Girls have autism too

April is Autism Awareness month.  I’d like to see more awareness that girls get autism too.  Thanks to DS Walker for the inspiration.  Some think that girls with autism are under diagnosed.  This seems likely to me, I wonder if we will see more females with autism in the coming years.  I know a few, but the boys do outnumber them.

I know that most of the therapists we have worked with, especially the ABA therapists have mostly worked with boys.   In many ways I think that works to R.’s advantage.

As she gets older R. becomes more girly, I don’t think I’m overly encouraging this.  She is naturally gravitating towards pink and purple.  When she does initiate with people she acts like a girl, she’ll smile shyly and approach quietly.  We’ve been lucky so far in preschool there have been one or two other girls in her class.  I wonder if there will come a time when she is the only girl in her class.   How will that impact her?

There are many bloggers writing about their daughters with autism.  I’ll try to mention a few of them that I read.

Autism Army Mom
DS Walker
Puzzle Piece Princess
Professor Mother
The Simile of Autism and Snowflakes

Welcome to my planet
Countering Kim Wombles
Life with Aspergers

 

Here are a couple of sites specifically for women with autism

Autism Women’s network
Girls with Autism

Since most of the reports and studies seem to only have male participants, I did a little searching for ones that featured females.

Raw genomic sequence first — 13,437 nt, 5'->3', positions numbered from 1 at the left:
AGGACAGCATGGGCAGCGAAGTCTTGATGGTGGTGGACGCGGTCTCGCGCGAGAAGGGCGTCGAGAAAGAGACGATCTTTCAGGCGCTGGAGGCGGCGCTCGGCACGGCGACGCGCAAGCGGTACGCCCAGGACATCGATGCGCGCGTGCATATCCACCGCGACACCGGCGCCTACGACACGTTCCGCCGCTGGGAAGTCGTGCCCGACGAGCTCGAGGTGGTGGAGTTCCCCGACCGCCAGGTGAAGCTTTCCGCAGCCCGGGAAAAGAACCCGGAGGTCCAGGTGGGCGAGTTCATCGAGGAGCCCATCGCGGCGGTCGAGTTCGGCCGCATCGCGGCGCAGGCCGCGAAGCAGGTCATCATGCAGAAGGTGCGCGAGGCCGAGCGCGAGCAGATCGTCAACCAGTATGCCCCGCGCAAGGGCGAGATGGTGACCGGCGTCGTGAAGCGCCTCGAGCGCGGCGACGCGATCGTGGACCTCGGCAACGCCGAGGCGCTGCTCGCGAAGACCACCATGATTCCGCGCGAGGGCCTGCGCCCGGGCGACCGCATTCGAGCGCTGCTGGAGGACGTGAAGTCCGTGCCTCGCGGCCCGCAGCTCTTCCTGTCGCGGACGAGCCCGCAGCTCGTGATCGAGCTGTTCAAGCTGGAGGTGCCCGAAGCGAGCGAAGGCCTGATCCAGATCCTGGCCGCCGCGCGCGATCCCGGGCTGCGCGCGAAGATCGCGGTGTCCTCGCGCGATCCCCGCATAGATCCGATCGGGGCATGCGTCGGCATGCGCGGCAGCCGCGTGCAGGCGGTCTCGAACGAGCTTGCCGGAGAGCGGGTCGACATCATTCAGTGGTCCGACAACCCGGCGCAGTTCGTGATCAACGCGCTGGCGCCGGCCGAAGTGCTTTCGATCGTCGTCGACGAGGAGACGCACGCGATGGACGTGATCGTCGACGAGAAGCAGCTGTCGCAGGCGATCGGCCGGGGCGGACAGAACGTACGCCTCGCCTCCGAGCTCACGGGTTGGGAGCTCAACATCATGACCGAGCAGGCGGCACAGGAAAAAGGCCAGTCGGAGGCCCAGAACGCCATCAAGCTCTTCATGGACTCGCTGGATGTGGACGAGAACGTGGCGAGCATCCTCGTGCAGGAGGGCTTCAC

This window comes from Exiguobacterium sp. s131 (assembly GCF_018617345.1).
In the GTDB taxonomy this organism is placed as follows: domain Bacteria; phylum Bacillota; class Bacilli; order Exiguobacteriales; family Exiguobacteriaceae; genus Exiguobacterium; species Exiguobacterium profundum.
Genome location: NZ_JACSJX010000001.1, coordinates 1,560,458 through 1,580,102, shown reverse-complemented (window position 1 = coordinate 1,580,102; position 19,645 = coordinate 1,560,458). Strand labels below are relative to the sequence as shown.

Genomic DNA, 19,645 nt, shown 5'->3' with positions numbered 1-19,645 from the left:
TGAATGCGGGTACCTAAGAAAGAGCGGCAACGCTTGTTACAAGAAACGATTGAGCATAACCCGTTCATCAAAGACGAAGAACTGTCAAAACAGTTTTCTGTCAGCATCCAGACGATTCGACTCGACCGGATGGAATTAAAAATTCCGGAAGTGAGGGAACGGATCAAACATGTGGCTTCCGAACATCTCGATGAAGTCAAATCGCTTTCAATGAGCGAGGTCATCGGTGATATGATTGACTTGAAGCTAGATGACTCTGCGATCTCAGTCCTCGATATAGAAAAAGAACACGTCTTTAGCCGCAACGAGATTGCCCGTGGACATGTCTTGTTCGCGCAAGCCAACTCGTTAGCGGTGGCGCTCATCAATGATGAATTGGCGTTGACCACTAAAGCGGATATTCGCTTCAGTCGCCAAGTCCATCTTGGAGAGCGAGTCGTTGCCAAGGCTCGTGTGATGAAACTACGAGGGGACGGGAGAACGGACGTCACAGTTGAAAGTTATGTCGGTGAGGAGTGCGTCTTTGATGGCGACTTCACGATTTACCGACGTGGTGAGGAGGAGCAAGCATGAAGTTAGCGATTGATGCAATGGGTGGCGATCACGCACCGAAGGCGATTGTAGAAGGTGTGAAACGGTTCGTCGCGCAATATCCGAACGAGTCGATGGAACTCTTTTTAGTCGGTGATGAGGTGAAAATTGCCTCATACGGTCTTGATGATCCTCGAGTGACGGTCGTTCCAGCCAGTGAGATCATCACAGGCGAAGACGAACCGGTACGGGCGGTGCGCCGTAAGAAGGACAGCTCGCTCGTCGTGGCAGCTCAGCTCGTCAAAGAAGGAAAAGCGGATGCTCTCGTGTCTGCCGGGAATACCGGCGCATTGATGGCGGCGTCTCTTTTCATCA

Sex differences in the evaluation and diagnosis of autism spectrum disorders among children.
CONCLUSIONS: Girls, especially those without cognitive impairment, may be formally identified at a later age than boys. This may delay referral for early intervention. Community education efforts should alert clinicians and parents to the potential of ASDs in boys and girls.

Autism Symptoms and Internalizing Psychopathology in Girls and Boys with Autism Spectrum Disorders.

Reading comprehension, word decoding and spelling among girls with ASD or AD/HD: performance and predictors.

Here are some details from a presentation given by Lori Ernsperger and Danielle Wendel, authors of: Girls Under the Umbrella of Autism Spectrum Disorders: Practical Solutions for Addressing Everyday Challenges.

Here is an interesting theory about how females are more likely to suffer from right brain caetextia than males.  They feel that this is an unrecognized type of Aspergers Syndrome.

5 Responses

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  1. Thank you for writing this post. I love all of the additional links you added. The more information we get out there about our girls the better. I hope others with girls on the spectrum will join us in making this April Autism Awareness for Girls Too!

  2. Thanks for linking to me! I worry alot that Audrey will be constantly surrounded by boys…she was the only girl for 2 full years in her preschool classes. Our girls will definitely have to learn to stick together!

  3. Even though my son is the ASD one in our family I think this is a really important issue. Treating boys and girls as if they are the same because they have the same dx is problematic.The more female narratives from the spectrum that get out into the ASD community the better.

  4. So true- and I have a hunch that even becoming overly “girly” is an expression of a feminine autism… Elizabeth goes to extremes- and in trying to fit in, outdoes the girliness.
    Interesting thoughts- and thanks for the links!

  5. We can’t forget the girls, good for you!

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